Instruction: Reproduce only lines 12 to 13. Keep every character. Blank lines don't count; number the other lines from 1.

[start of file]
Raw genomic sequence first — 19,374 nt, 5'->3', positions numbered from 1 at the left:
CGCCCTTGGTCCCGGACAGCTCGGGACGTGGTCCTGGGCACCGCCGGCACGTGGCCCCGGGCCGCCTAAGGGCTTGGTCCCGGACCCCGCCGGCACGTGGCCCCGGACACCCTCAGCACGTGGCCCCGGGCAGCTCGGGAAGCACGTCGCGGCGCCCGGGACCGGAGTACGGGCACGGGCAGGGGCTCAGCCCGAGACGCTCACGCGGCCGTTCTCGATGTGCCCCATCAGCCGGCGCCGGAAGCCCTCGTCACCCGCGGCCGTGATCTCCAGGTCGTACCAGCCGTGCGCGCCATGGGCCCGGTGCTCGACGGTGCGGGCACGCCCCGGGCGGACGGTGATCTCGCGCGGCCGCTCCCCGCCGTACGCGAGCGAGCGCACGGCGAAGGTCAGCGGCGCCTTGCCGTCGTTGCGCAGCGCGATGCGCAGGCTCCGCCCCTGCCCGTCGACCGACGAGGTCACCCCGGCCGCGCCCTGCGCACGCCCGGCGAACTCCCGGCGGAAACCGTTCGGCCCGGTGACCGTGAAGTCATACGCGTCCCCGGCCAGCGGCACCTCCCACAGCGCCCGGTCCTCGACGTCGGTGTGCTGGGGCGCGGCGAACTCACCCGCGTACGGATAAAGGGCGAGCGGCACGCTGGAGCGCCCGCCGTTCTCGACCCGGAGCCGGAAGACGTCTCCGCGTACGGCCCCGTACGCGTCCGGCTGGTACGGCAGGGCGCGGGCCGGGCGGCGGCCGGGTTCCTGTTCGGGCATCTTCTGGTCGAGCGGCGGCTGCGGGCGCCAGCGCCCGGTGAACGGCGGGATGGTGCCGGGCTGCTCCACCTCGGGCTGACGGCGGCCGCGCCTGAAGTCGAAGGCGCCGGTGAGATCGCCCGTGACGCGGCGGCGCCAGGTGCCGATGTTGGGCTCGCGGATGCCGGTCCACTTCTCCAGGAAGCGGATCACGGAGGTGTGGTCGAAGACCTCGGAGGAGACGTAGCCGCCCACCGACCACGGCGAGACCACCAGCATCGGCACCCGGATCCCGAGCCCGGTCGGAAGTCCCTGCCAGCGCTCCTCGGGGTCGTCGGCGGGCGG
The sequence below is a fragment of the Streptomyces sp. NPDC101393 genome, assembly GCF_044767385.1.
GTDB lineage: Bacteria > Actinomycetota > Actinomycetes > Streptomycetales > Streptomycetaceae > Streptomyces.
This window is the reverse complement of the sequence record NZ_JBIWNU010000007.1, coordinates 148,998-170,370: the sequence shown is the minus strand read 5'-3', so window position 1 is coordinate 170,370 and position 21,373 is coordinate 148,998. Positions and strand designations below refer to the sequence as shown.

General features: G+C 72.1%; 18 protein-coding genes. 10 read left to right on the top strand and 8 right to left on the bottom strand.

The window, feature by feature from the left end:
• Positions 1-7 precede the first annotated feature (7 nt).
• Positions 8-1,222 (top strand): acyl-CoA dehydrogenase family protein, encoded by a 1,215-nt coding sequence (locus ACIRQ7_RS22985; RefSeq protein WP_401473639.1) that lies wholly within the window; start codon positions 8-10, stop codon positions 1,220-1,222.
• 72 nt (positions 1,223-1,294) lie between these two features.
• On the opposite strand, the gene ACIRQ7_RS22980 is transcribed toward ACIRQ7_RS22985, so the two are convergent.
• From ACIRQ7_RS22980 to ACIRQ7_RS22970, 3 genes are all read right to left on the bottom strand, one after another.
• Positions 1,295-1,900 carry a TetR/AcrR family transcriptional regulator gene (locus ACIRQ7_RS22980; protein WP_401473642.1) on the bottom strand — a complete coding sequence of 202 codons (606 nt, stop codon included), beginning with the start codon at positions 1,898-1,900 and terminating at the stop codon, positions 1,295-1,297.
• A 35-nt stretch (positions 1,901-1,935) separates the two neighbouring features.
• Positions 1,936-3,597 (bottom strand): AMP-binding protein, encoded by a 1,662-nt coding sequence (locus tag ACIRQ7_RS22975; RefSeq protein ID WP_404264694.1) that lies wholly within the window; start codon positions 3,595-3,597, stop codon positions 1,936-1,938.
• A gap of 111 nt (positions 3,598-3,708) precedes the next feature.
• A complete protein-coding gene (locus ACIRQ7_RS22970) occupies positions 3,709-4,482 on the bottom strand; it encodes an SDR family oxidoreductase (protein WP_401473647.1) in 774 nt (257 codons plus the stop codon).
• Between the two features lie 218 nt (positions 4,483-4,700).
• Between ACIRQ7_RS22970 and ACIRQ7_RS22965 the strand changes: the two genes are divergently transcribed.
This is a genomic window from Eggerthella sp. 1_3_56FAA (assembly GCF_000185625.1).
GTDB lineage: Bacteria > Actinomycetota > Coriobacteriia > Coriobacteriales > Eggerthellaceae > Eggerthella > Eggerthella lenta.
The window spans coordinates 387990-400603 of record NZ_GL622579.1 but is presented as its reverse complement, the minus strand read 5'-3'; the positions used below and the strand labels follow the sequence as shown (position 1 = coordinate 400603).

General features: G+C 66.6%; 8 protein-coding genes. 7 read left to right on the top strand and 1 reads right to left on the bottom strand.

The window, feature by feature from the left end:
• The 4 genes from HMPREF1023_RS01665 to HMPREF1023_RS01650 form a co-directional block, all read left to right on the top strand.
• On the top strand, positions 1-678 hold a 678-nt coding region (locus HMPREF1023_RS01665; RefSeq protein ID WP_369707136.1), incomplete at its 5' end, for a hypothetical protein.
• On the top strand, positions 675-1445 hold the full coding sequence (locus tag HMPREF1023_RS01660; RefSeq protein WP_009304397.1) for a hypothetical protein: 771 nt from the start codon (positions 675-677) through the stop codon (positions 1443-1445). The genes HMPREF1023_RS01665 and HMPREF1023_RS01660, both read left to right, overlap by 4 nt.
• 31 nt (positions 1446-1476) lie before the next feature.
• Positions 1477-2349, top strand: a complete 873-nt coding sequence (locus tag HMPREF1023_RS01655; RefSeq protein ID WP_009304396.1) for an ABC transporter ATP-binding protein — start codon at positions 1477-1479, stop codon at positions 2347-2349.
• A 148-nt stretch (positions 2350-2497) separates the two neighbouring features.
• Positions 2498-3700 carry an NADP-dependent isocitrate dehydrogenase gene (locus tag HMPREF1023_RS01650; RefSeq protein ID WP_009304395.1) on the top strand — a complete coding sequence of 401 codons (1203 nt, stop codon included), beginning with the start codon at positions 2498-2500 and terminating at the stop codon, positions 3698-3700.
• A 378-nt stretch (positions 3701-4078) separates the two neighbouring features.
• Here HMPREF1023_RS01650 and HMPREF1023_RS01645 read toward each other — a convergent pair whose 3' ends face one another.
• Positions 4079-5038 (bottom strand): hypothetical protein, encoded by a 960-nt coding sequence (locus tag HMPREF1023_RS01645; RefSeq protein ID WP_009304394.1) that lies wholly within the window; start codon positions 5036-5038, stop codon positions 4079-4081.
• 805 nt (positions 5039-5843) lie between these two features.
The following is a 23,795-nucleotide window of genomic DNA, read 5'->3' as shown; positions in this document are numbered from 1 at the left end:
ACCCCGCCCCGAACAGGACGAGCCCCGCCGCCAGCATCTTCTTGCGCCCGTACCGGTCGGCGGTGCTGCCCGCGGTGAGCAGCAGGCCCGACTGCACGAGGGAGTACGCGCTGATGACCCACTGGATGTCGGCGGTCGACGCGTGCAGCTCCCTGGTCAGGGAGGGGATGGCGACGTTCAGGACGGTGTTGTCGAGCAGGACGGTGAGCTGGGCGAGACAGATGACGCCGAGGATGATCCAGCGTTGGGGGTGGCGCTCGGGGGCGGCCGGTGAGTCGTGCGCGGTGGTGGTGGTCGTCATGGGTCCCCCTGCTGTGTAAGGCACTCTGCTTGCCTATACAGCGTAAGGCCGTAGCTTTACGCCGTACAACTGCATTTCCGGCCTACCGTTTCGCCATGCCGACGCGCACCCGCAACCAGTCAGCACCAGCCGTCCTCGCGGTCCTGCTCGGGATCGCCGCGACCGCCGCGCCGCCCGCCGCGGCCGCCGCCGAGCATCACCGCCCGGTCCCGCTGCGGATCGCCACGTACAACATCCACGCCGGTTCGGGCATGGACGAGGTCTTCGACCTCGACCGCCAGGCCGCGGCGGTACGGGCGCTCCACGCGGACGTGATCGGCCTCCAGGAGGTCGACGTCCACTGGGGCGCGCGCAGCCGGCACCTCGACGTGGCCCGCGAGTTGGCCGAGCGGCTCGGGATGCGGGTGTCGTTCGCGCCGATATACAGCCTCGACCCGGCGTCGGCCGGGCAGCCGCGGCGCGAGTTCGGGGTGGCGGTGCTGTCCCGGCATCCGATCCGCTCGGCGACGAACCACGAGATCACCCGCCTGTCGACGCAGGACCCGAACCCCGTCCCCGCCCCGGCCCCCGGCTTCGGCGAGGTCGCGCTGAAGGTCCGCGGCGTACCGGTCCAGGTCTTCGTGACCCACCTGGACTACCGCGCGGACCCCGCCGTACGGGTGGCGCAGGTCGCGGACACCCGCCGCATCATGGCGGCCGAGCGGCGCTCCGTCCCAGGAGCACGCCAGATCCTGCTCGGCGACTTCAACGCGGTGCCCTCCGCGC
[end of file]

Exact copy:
• From ACIRQ7_RS22980 to ACIRQ7_RS22970, 3 genes are all read right to left on the bottom strand, one after another.
• Positions 1,295-1,900 carry a TetR/AcrR family transcriptional regulator gene (locus ACIRQ7_RS22980; protein WP_401473642.1) on the bottom strand — a complete coding sequence of 202 codons (606 nt, stop codon included), beginning with the start codon at positions 1,898-1,900 and terminating at the stop codon, positions 1,295-1,297.